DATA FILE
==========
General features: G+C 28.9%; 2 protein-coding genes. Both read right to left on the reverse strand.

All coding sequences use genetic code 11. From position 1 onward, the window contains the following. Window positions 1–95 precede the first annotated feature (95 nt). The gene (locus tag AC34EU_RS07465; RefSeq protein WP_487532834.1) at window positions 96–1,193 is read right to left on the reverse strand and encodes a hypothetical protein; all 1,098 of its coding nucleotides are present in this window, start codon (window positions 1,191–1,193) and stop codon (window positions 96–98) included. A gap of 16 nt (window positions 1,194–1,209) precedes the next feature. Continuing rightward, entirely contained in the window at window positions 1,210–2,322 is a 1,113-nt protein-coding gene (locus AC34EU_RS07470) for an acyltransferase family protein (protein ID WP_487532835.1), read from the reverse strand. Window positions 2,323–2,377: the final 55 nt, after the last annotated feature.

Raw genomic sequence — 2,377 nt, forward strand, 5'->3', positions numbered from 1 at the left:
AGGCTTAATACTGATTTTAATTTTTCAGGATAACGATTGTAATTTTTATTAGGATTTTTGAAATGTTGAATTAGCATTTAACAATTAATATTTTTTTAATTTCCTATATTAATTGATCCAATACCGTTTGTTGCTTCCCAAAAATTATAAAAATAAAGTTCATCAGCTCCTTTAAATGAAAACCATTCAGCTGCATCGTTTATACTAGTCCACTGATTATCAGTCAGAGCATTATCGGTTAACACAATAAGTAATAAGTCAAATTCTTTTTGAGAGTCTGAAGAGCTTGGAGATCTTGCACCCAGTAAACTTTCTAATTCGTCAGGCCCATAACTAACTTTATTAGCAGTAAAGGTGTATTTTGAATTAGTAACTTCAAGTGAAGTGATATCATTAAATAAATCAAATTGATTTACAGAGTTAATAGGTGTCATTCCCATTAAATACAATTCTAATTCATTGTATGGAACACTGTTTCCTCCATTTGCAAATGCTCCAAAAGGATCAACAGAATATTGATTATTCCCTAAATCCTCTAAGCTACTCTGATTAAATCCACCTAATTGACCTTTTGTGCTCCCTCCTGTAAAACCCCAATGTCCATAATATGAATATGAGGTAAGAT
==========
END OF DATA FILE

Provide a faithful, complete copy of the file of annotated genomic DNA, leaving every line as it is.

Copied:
General features: G+C 28.9%; 2 protein-coding genes. Both read right to left on the reverse strand.

All coding sequences use genetic code 11. From position 1 onward, the window contains the following. Window positions 1–95 precede the first annotated feature (95 nt). The gene (locus tag AC34EU_RS07465; RefSeq protein WP_487532834.1) at window positions 96–1,193 is read right to left on the reverse strand and encodes a hypothetical protein; all 1,098 of its coding nucleotides are present in this window, start codon (window positions 1,191–1,193) and stop codon (window positions 96–98) included. A gap of 16 nt (window positions 1,194–1,209) precedes the next feature. Continuing rightward, entirely contained in the window at window positions 1,210–2,322 is a 1,113-nt protein-coding gene (locus AC34EU_RS07470) for an acyltransferase family protein (protein ID WP_487532835.1), read from the reverse strand. Window positions 2,323–2,377: the final 55 nt, after the last annotated feature.

Raw genomic sequence — 2,377 nt, forward strand, 5'->3', positions numbered from 1 at the left:
AGGCTTAATACTGATTTTAATTTTTCAGGATAACGATTGTAATTTTTATTAGGATTTTTGAAATGTTGAATTAGCATTTAACAATTAATATTTTTTTAATTTCCTATATTAATTGATCCAATACCGTTTGTTGCTTCCCAAAAATTATAAAAATAAAGTTCATCAGCTCCTTTAAATGAAAACCATTCAGCTGCATCGTTTATACTAGTCCACTGATTATCAGTCAGAGCATTATCGGTTAACACAATAAGTAATAAGTCAAATTCTTTTTGAGAGTCTGAAGAGCTTGGAGATCTTGCACCCAGTAAACTTTCTAATTCGTCAGGCCCATAACTAACTTTATTAGCAGTAAAGGTGTATTTTGAATTAGTAACTTCAAGTGAAGTGATATCATTAAATAAATCAAATTGATTTACAGAGTTAATAGGTGTCATTCCCATTAAATACAATTCTAATTCATTGTATGGAACACTGTTTCCTCCATTTGCAAATGCTCCAAAAGGATCAACAGAATATTGATTATTCCCTAAATCCTCTAAGCTACTCTGATTAAATCCACCTAATTGACCTTTTGTGCTCCCTCCTGTAAAACCCCAATGTCCATAATATGAATATGAGGTAAGAT